JOPLIN, Mo. —
Scott Schulte knows basketball. He excelled as a player and continues that excellence as a coach. But, regardless of his success, there is one area of the sport that means more to this Webb City man than developing athletic skills on the hardwoods.
Basketball is Schulte’s ministry. He will be the first to tell you that, and the more you are around him the more you will be convinced of it.
Whether coaching girls and boys just starting out or advanced players on area high school teams, he is right at home when it comes to helping kids develop their basketball abilities and life skills, with an emphasis on Christian values.
Schulte, a 1979 graduate of Missouri Southern State University, where he held a starring role on the basketball team, decided to form the Skywalkers about 17 years ago with the idea of bringing youngsters together. He set out by training them to be good players, while emphasizing a strong team concept. But he soon found his organization needed something extra.
That’s when he turned to his strong Christian faith and principles that had guided him through life for the answer. He knew God could use him in a meaningful way to help many of his young protŽgŽs beyond the scope of basketball. As a result, he assumed the role of a Christian adviser to go along with his other duties as a motivator and counselor, as well as a big brother and father figure.
The Skywalker Academy has come to be recognized today as representing all those concepts and, at the same time, holds the distinction of being among the finest training grounds for young basketball players in the area.
“We teach life lessons,” said Schulte, who guided his Skywalker 17-and-under boys’ team to a second place finish at the 2000 national AAU tournament. “I love getting kids who people are giving up on or don’t think can make it or are having confidence problems. I get them in here and say, ‘Hey, man, let’s go to work.’ You would be surprised what can happen if you start doing the right things.”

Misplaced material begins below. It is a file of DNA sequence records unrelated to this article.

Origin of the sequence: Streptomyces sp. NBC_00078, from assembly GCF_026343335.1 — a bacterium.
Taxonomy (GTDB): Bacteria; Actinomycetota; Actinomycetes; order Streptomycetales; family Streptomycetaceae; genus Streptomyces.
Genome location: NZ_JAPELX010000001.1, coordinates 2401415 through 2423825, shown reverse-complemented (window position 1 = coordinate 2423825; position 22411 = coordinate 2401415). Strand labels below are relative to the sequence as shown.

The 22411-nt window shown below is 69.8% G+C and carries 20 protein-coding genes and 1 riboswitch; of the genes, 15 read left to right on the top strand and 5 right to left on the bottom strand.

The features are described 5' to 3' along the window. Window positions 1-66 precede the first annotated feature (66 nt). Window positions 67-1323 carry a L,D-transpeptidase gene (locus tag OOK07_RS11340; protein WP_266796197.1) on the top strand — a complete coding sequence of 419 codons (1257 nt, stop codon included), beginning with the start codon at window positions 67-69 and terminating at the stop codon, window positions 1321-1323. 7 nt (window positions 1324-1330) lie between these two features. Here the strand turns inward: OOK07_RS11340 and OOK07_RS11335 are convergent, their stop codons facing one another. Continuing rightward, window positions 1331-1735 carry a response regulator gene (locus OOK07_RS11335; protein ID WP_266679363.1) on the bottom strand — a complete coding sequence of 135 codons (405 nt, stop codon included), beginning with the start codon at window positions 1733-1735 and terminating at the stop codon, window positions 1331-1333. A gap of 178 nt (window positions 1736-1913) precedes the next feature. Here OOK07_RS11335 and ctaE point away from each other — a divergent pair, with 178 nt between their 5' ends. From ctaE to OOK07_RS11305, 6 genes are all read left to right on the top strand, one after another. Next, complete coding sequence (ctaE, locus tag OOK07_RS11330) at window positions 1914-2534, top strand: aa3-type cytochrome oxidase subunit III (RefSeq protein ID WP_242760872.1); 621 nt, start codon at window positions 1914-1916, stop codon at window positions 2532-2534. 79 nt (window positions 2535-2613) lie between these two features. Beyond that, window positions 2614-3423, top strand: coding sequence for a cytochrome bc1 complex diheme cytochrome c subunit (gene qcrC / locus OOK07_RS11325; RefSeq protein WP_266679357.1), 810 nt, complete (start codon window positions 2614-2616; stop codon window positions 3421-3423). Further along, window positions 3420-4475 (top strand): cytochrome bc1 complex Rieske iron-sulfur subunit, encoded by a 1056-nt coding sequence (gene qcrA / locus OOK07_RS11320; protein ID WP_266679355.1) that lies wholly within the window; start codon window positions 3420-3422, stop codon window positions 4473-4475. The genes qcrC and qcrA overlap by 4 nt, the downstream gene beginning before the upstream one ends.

Part of doing the right thing is to pray. Skywalker players pray before their practices and games, and devotions are not uncommon.
In some instances, when practices are not going so well, Schulte said he will bring activities to a halt and emphasize to the players that they should be giving everything they can, just as Christ gave everything for them.
“We stress that there are many life lessons that can be learned playing this game,” said Schulte, whose wife, Cherrie, helped him the first few years of the academy. “John Wooden (Hall of Fame coach from UCLA) said, ‘Sports don’t build character, they reveal character.’ That is what we are working on with our program. We think a personal relationship and commitment to Jesus Christ enhances your focus on playing this game correctly and giving Him glory for the abilities and lessons learned.”
Schulte -- whose son, Drew, and daughter, Cara, learned the game through Skywalkers -- was introduced to a basketball coaching environment at an early age.
“When I was in high school, I did a lot of basketball camps in St. Louis with Ed Macauley (college and pro standout who was named MVP of the first NBA All-Star Game),” he said.
That set the stage for the structured environment that has become identified with the Skywalkers.
You might say that the structured environment has become an end result of the Christian principles practiced by the Skywalkers on and off the court. Schulte cited a perfect example in one of his players with an attitude.
“We told him that if he was a Christian, he could not have that attitude,” he said. “Then, he turned around and really came on like gangbusters. We don’t belabor the point. We incorporate it. We want to live it. We want kids to understand that their strength is from the Lord.”
Address correspondence to Rich Brown, c/o The Joplin Globe, P.O. Box 7, Joplin, MO 64802, or email firstname.lastname@example.org.